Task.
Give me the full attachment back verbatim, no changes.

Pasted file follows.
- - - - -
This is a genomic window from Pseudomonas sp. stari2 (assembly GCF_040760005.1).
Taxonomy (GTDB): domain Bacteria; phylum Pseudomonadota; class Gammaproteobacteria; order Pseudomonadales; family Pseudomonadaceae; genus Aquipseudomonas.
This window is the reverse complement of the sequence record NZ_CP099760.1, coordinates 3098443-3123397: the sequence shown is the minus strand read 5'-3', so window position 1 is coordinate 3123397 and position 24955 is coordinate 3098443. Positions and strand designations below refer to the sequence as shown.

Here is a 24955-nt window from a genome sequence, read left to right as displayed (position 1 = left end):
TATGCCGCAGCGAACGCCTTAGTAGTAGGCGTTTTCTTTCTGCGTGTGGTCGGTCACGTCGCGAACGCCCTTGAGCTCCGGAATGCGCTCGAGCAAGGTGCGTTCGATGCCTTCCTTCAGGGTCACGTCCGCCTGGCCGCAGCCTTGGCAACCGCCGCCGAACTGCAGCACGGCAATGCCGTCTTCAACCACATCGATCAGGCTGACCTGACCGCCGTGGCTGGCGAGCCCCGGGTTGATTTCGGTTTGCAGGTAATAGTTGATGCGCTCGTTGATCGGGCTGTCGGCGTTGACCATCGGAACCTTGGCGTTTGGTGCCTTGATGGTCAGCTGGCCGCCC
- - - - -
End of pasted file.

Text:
This is a genomic window from Pseudomonas sp. stari2 (assembly GCF_040760005.1).
Taxonomy (GTDB): domain Bacteria; phylum Pseudomonadota; class Gammaproteobacteria; order Pseudomonadales; family Pseudomonadaceae; genus Aquipseudomonas.
This window is the reverse complement of the sequence record NZ_CP099760.1, coordinates 3098443-3123397: the sequence shown is the minus strand read 5'-3', so window position 1 is coordinate 3123397 and position 24955 is coordinate 3098443. Positions and strand designations below refer to the sequence as shown.

Here is a 24955-nt window from a genome sequence, read left to right as displayed (position 1 = left end):
TATGCCGCAGCGAACGCCTTAGTAGTAGGCGTTTTCTTTCTGCGTGTGGTCGGTCACGTCGCGAACGCCCTTGAGCTCCGGAATGCGCTCGAGCAAGGTGCGTTCGATGCCTTCCTTCAGGGTCACGTCCGCCTGGCCGCAGCCTTGGCAACCGCCGCCGAACTGCAGCACGGCAATGCCGTCTTCAACCACATCGATCAGGCTGACCTGACCGCCGTGGCTGGCGAGCCCCGGGTTGATTTCGGTTTGCAGGTAATAGTTGATGCGCTCGTTGATCGGGCTGTCGGCGTTGACCATCGGAACCTTGGCGTTTGGTGCCTTGATGGTCAGCTGGCCGCCC